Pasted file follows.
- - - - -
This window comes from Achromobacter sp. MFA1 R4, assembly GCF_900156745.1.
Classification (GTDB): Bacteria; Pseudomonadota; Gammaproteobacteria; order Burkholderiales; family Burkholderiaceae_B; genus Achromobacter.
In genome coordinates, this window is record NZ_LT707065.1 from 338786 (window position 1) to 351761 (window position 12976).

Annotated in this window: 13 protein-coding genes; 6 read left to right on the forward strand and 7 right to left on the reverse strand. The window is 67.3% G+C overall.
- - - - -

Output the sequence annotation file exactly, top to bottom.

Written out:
This window comes from Achromobacter sp. MFA1 R4, assembly GCF_900156745.1.
Classification (GTDB): Bacteria; Pseudomonadota; Gammaproteobacteria; order Burkholderiales; family Burkholderiaceae_B; genus Achromobacter.
In genome coordinates, this window is record NZ_LT707065.1 from 338786 (window position 1) to 351761 (window position 12976).

Annotated in this window: 13 protein-coding genes; 6 read left to right on the forward strand and 7 right to left on the reverse strand. The window is 67.3% G+C overall.